Steven Rosen of recently conducted an interview with ALICE IN CHAINS guitarist Jerry Cantrell. A couple of excerpts from the chat follow below. What did you learn from making the “Black Gives Way To Blue” record that you used in making “The Devil Put Dinosaurs Here”?

Jerry Cantrell: All of the records are connected, obviously, but they’re all very different. They’re all separated by a period of time and the record ends up kinda being like a time capsule of that particular period of time in your life. You know, “This is where you’re at. This is what you sound like now. This is what you’ve come up with this time.” What is the creative process?

Jerry Cantrell: The processes were fairly much the same and they haven’t really changed in how the band works musically. We wait until we spend the time to work up some stuff and get a body of material together and then we start workin’ on it. When we all feel excited about what we have, we decide to go in and make a record. It’s been a little chunk of time but it takes what it takes. We’re not on schedule and we’re not churning shit out. We make new music when we feel like making it and we take the time it takes to make music of the quality we want to make. Does that creative process include you collecting riffs and putting together demos?

Jerry Cantrell: It happens how it happens. Sometimes we’ll come up with songs when we’re jammin’ in a room and sometimes it’s you alone at home kinda workin’ on an idea. Then you send it around to the guys and see what they think of it. They might add something to it or might be good enough the way it is. As far as arrangement, anytime anybody plays on it, they’re gonna put their thing to it anyway. It doesn’t matter if I don’t write a song, when I play on it I’m gonna put my thing to it just like Sean, Mike or William will. You know what I mean? Generally that’s what it is. So inspiration can come from anywhere?

Jerry Cantrell: You have moments where you’ll pick up a guitar and have an idea in your head and you’ll just grab the first thing that you can. Whether it’s your computer, your phone or a tape recorder or whatever to get the idea down before it’s gone. I’ve pretty much operated that way from the get go. The majority of those things are things worth remembering but some of them are not. [laughs] After that tour (2009), I would say a good majority of what ended up being on and turning into songs on “Black Gives Way To Blue” is from dressing rooms and soundchecks. Time alone with your guitar and recording an idea or putting ideas down on your Pro Tools in your room. At some point you have a bunch of shit and then you start sending it around and seeing what people are reacting to. You start listening to what everybody else is sending around and you put that all together and you make a record out of it. You’re working once again with producer Nick Raskulinecz. What does he bring to your music?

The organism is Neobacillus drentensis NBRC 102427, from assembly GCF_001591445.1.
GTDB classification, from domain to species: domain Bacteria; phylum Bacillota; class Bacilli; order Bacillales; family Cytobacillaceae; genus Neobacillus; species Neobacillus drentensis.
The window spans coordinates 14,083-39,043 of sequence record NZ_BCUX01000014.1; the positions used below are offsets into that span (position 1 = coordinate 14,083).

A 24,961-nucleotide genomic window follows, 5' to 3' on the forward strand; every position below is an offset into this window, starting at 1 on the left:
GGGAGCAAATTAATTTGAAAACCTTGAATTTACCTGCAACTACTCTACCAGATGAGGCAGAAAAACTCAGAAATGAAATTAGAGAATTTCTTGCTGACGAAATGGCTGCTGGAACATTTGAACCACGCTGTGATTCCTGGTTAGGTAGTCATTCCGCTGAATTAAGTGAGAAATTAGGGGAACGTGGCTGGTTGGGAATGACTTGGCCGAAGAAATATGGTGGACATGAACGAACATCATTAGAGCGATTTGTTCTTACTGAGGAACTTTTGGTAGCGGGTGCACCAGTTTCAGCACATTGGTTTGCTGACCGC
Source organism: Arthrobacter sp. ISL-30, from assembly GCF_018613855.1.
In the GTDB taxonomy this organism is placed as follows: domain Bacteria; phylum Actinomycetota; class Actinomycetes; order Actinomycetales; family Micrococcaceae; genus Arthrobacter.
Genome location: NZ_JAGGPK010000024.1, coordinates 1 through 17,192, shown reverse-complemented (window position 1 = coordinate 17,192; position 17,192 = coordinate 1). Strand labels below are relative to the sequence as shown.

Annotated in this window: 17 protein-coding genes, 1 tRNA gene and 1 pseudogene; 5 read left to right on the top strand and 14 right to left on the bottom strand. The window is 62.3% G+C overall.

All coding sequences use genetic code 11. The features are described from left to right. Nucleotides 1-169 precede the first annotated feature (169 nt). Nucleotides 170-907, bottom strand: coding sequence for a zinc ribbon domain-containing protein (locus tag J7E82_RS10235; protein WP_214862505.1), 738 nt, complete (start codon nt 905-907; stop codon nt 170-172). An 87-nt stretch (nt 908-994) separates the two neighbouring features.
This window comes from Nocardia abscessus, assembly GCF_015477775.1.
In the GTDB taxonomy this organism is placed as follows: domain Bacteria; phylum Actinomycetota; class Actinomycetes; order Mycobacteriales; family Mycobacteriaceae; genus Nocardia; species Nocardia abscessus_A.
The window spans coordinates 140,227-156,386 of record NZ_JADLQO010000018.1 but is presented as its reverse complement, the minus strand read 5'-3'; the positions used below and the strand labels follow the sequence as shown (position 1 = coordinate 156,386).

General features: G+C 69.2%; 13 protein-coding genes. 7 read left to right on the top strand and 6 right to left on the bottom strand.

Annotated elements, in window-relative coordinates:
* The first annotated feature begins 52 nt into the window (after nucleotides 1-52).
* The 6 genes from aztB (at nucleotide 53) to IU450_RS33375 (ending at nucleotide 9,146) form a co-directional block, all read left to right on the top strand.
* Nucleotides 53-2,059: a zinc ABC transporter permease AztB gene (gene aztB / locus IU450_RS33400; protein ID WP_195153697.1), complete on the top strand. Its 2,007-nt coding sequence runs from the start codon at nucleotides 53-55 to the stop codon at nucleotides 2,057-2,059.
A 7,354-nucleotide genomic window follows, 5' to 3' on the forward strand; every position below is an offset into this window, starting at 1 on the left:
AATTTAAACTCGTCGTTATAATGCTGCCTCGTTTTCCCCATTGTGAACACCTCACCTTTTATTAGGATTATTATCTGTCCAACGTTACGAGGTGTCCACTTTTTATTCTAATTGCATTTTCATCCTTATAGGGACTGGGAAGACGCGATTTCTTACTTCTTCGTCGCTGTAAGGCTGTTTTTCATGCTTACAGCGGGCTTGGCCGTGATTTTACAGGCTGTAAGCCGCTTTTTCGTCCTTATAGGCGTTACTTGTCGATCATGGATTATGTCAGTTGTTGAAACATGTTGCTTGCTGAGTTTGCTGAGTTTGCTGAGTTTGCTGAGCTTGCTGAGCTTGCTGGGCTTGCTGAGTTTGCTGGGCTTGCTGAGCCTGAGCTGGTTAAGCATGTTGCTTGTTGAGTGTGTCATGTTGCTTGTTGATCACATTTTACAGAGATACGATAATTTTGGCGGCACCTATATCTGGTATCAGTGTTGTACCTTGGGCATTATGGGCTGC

Jerry Cantrell: All he wants is the best he can get out of you. He wants the best song possible; he wants your best performance possible and not in a demanding way. He’s like your fuckin’ best friend. He’s like the kid you smoked pot with and listened to BLACK SABBATH and PINK FLOYD with for the first time. Fuckin’ playing RUSH records and learning riffs and stuff — that’s Nick. He’s just like us and he loves music in that way. He gets so fuckin’ into it and so excited about it that his energy is infectious. Where did the album title come from?

Jerry Cantrell: It’s a song; we came up with the song first and we started thinking about what to call the record. It was just an oddball, cool title. I can guarantee you nobody else has ever called a record this. What does it mean to you?

Jerry Cantrell: If you’ve read the lyrics, I think you can pretty much can understand what I’m trying to there. There’s a lot of fear, a lot of hate, a lot of ignorance and prejudice, there’s a lot of shit that goes on in the name of a belief. If your belief is teaching you it’s OK to kill somebody else because they believe something different than you or to discriminate because somebody is different than you or has a different belief system or being that fuckin’ righteous that you’ve got the right idea and 80% of the other fuckin’ people on the planet who believe something else are wrong. It’s a take on that. It’s just kinda that shit drives me crazy and just how bad we are to each other in the name of a belief. There’s room for everybody and I’m not necessarily putting down faith in that particular song. The main line of the chorus is, “No problem with faith, just fear.” I’ve got a problem with fuckin’ violence or fear or control or prejudice. That’s the shit I have a problem with. I have no problem anybody believing what you want to believe. You should be able to believe whatever you want to believe. You shouldn’t have to pay a fuckin’ consequence because of your belief or enforce it on somebody else either.

Read the entire interview from